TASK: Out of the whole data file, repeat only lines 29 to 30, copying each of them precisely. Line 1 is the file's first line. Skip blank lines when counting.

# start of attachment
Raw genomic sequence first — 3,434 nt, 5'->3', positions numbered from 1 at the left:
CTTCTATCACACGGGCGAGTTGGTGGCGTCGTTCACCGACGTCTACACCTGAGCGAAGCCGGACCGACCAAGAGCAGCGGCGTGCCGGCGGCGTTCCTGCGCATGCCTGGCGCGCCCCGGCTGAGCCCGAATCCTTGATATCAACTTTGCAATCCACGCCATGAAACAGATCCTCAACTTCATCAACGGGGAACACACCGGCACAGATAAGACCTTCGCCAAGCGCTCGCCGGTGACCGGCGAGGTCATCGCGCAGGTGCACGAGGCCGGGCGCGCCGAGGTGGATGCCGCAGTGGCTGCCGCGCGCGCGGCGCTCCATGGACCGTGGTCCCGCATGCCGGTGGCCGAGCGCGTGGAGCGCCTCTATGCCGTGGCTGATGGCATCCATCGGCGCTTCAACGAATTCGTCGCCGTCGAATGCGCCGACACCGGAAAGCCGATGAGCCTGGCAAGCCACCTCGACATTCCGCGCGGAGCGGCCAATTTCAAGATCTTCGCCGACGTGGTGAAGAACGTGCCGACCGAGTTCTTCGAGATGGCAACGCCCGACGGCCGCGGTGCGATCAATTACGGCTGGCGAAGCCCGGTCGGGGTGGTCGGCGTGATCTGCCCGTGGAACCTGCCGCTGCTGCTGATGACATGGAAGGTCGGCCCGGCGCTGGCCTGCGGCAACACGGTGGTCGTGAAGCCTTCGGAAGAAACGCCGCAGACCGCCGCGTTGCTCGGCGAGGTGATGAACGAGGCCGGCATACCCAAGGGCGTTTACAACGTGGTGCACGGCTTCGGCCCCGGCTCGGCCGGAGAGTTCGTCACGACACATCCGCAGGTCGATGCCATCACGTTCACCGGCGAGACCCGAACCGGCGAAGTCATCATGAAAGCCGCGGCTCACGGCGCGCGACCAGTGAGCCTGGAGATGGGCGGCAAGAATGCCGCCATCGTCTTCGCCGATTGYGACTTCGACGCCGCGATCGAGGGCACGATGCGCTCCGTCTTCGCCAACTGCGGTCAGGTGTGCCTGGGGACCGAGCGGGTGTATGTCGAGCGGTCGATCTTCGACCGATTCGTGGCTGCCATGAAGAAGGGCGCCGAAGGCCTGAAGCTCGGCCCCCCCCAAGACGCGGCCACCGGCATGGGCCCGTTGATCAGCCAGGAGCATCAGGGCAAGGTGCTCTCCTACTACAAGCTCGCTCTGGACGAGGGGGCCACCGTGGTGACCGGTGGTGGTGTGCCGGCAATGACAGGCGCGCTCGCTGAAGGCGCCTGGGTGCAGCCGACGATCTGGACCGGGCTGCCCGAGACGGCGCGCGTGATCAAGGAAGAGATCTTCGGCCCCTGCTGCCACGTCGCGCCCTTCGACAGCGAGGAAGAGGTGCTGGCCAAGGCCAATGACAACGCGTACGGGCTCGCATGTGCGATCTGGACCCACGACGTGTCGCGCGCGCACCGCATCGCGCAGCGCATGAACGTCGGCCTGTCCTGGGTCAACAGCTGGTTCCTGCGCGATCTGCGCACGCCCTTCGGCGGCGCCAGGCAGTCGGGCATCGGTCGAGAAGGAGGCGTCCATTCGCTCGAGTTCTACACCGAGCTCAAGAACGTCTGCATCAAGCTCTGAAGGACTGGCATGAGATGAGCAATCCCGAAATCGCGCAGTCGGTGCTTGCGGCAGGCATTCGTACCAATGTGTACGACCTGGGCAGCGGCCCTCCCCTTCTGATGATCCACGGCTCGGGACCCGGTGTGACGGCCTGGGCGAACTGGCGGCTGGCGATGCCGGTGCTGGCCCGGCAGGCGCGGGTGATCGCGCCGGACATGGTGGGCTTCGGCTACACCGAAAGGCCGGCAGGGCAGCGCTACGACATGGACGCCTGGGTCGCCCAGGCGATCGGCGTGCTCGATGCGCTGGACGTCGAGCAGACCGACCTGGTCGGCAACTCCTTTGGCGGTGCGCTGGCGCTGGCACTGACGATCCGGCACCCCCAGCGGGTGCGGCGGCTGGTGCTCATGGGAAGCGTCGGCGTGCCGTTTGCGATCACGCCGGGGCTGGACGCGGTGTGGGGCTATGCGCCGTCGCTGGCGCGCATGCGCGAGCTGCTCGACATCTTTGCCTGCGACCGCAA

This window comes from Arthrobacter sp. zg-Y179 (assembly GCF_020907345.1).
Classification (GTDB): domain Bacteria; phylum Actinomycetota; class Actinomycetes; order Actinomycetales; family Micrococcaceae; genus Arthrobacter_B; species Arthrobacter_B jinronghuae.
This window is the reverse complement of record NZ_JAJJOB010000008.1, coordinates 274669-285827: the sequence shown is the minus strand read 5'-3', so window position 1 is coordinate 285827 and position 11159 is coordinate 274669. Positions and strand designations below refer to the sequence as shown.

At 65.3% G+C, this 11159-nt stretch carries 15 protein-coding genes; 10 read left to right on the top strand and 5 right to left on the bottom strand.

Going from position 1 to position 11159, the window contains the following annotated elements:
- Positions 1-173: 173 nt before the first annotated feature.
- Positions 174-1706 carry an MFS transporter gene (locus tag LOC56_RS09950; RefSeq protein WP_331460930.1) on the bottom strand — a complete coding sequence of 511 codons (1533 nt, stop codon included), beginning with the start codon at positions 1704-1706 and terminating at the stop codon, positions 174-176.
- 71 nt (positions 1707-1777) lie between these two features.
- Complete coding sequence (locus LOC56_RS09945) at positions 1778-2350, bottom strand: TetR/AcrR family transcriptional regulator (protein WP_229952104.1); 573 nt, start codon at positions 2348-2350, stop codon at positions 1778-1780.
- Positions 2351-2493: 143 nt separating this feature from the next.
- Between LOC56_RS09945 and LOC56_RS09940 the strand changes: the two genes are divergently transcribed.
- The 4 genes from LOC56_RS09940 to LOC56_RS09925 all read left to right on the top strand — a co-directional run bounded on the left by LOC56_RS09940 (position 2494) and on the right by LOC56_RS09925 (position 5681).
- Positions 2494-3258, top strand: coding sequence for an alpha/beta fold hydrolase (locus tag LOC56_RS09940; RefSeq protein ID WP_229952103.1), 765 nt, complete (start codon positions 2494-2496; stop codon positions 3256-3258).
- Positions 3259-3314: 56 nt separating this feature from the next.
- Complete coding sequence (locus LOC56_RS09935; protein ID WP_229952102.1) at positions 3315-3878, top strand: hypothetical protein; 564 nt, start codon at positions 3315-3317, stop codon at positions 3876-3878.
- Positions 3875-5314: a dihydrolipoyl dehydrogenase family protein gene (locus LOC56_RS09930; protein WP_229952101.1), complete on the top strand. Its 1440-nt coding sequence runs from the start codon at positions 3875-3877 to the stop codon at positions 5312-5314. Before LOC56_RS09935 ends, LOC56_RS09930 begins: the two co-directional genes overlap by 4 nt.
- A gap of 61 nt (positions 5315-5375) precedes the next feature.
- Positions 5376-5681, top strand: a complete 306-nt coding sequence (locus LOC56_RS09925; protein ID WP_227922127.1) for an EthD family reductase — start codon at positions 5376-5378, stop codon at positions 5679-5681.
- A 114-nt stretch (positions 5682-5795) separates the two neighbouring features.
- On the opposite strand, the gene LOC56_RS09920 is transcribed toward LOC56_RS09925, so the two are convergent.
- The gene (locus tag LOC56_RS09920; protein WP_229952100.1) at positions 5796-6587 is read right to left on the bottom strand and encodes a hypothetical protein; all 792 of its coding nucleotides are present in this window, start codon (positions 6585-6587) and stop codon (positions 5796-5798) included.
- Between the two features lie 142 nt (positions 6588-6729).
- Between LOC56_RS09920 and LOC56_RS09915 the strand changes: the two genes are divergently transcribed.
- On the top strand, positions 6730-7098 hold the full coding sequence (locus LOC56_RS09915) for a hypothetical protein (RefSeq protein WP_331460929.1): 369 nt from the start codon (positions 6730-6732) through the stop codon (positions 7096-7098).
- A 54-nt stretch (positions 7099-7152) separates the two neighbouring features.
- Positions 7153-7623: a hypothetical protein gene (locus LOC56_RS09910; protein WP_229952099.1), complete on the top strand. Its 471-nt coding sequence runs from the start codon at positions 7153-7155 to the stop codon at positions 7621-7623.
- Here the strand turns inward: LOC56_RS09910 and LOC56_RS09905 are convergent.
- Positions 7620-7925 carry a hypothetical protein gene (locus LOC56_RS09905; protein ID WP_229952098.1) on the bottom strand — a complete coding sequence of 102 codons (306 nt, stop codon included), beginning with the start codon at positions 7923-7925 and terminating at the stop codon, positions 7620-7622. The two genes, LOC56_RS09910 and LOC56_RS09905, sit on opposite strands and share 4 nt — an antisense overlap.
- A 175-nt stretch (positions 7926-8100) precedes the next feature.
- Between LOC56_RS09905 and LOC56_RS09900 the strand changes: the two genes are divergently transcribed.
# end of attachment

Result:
- Here the strand turns inward: LOC56_RS09910 and LOC56_RS09905 are convergent.
- Positions 7620-7925 carry a hypothetical protein gene (locus LOC56_RS09905; protein ID WP_229952098.1) on the bottom strand — a complete coding sequence of 102 codons (306 nt, stop codon included), beginning with the start codon at positions 7923-7925 and terminating at the stop codon, positions 7620-7622. The two genes, LOC56_RS09910 and LOC56_RS09905, sit on opposite strands and share 4 nt — an antisense overlap.